Another one of The Strangers has reunited with Merle Haggard in the big honky tonk in the sky. Biff Adam—the long-time drummer for Merle Haggard’s backing band passed away in his sleep Saturday evening, March 7th, due to congestive heart failure. He was 83-years-old.
There is no doubt that by any objective assessment, when it comes to the world of creative types in the realm of music or otherwise, their ranks tend to veer more towards liberal ideals when it comes to politics. But that in no way excludes the gift of creativity from people who happen to be more conservative or independent of mindset.
Aaron Watson, Alan Jackson, Bill Anderson, Billy Joe Shaver, Brennen Leigh, Charlie Daniels, Chris Knight, Hank Williams Jr., Jamey Johnson, Jason Isbell, John Anderson, John Rich, Larry Gatlin, Loretta Lynn, Lynyrd Skynyrd, Maddie Marlow, Merle Haggard, Oak Ridge Boys, Ronnie Dunn, Sunny Sweeney, Toby Keith, Tracy Lawrence, Travis Tritt
Only seven other people have received the award, and Alan Jackson is only the fourth artist. George Jones won the award in 2015 posthumously, as did Merle Haggard in 2016. Marty Stuart also won the award in 2007. “That’s pretty good company there with two of my heroes of all time, George and Merle,” Alan Jackson said.
Mark Yeary, a California native who played piano for Merle Haggard in his famous backing band The Strangers for nearly 20 years, passed away on Friday, January 17th at his home in Arizona City, Arizona. Yeary died due to a cardiac arrest episode according to Bakersfield.com. He was 67-years-old. Growing up in Orange County, California, […]
But Dolly Parton doesn’t deserve to be in the Rock and Roll Hall of Fame, at least not at the moment when there are so many other women and men waiting in the wings that are much more deserving, and could use the distinction to preserve a legacy that Dolly Parton already has secured for herself by many fold.
Buck Owens, Country Music Hall of Fame, Dixie Chicks, Dolly Parton, Elvis, Emmylou Harris, Garth Brooks, Jason Aldean, Jerry Lee Lewis, Jimmie Rodgers, Johnny Cash, Loretta Lynn, Madonna, Merle Haggard, Pat Benetar, Patsy Cline, Rock and Roll Hall of Fame, Tanya Tucker, The Everly Brothers, The Go Go's, Whitney Houston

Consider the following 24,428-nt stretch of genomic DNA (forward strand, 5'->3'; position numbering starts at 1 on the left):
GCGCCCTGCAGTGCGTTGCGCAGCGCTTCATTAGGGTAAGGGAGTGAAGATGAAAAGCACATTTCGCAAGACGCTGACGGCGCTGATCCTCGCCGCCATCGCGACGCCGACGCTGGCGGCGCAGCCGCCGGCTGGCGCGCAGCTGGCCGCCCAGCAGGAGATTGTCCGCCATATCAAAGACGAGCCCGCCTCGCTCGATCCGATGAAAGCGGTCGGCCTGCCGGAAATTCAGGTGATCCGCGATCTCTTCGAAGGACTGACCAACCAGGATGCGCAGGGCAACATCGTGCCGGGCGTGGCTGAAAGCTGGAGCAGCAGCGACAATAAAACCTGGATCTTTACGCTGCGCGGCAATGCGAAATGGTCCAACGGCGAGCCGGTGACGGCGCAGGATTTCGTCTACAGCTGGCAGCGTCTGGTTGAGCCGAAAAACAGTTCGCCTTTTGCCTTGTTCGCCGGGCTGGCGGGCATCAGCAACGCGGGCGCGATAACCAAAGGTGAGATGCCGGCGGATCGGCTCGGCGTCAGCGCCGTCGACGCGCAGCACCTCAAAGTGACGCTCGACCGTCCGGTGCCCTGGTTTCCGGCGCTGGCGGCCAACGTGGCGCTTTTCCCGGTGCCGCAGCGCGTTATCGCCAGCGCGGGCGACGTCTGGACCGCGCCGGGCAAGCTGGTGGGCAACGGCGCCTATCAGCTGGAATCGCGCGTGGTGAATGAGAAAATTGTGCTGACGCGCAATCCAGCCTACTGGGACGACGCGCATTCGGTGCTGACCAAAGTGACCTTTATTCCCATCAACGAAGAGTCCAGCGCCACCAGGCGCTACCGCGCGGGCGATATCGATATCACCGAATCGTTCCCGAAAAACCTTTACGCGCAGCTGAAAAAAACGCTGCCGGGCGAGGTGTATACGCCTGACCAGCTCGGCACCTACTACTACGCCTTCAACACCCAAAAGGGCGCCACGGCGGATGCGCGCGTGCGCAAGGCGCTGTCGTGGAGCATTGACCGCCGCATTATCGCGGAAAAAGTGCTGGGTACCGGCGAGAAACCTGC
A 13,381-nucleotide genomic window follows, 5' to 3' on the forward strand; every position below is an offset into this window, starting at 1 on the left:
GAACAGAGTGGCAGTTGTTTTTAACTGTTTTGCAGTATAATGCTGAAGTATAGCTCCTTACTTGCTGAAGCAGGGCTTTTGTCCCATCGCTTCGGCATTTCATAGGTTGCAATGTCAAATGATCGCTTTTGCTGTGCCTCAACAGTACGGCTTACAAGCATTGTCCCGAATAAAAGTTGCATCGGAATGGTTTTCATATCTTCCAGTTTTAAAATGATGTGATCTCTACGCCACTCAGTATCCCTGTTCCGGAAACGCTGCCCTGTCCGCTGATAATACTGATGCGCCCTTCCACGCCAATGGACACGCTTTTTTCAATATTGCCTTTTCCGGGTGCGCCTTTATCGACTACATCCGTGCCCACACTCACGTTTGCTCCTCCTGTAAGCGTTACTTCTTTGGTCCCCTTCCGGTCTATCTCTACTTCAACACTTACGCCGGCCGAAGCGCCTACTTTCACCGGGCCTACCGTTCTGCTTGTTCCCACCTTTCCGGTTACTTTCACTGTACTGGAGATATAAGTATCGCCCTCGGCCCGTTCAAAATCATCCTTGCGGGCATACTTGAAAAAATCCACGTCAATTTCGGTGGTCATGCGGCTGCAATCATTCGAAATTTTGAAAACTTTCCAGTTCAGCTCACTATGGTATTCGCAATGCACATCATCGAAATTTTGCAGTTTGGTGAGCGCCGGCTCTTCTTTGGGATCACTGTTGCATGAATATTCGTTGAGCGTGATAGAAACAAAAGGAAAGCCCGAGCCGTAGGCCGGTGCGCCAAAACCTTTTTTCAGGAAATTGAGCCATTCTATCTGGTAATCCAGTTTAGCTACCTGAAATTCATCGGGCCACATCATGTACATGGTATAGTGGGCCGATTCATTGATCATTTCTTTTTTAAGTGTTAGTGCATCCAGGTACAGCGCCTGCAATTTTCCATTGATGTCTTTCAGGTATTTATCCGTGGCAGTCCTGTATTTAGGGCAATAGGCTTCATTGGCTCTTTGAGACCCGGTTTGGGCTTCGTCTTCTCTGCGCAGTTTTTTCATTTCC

Dolly Parton’s approach to archiving songs for a future she’s no longer living in is something completely unique. “I’m one of those people that believe in being prepared. I don’t want to ever leave my stuff in the same shape like Prince or Aretha or anybody that don’t plan ahead … I’ve got hundreds, hundreds, even thousands of songs.”
Releasing a live record is seen as a rite of passage for many artists. And with the energy she brings to a live show, you would think Miranda Lambert would be a good candidate for one. Many fans have been requesting a live record, and now some 15+ years into her career, you would think she’s about due. But she says it’s not going to happen.
On Saturday, December 21st, 2019, the hottest show in the Live Music Capital of the World commenced at 3:30 in the afternoon, and came with free admission. It was Redd Volkaert’s final Saturday afternoon matinee residency at The Continental Club on South Congress, a spot he’s held for 20-something years.
Austin, TX is losing yet another music legend. The latest to join the stampede out of the Live Music Capital of the World is Grammy winner and guitar-playing legend Redd Volkaert. Renown throughout the country music world and beyond for being one of the greatest Telecaster players in history, Volkaert once played in Merle Haggard’s band.
It’s been said before, and it will be said again: We can’t agree on much these days. But we all agree on Dolly Parton. “Dolly Parton: 50 Years at the Grand Ole Opry” reminded us of why, and hopefully brought fans of music in country and beyond together at the commencement of the Holiday season.
Buck Trent, Candi Carpenter, Charles Kelley, Chris Janson, Dolly Parton, Emmylou Harris, Hank Williams Jr. Dierks Bentley, Hillary Scott, Lady Antebellum, Margo Price, Merle Haggard, Porter Wagoner, The Ryman Auditorium, Toby Keith
When they finally get around to opening a proper brick and mortar Red Dirt Music Hall of Fame in Stillwater, Oklahoma, you can be assured it will be seeded with a bust of Stoney LaRue. Though many modern day artists love to cite Red Dirt as a sound and influence to their music, it’s only a select few who can say they’re founding members.
When the Ken Burns documentary was first announced a few years ago, the hope was the film could act like a big reset button on the status of country music, and give a boost to many of the songs and artists abandoned by radio in the present day. It has been a big boon in sales and streams for many of the classic country artists featured.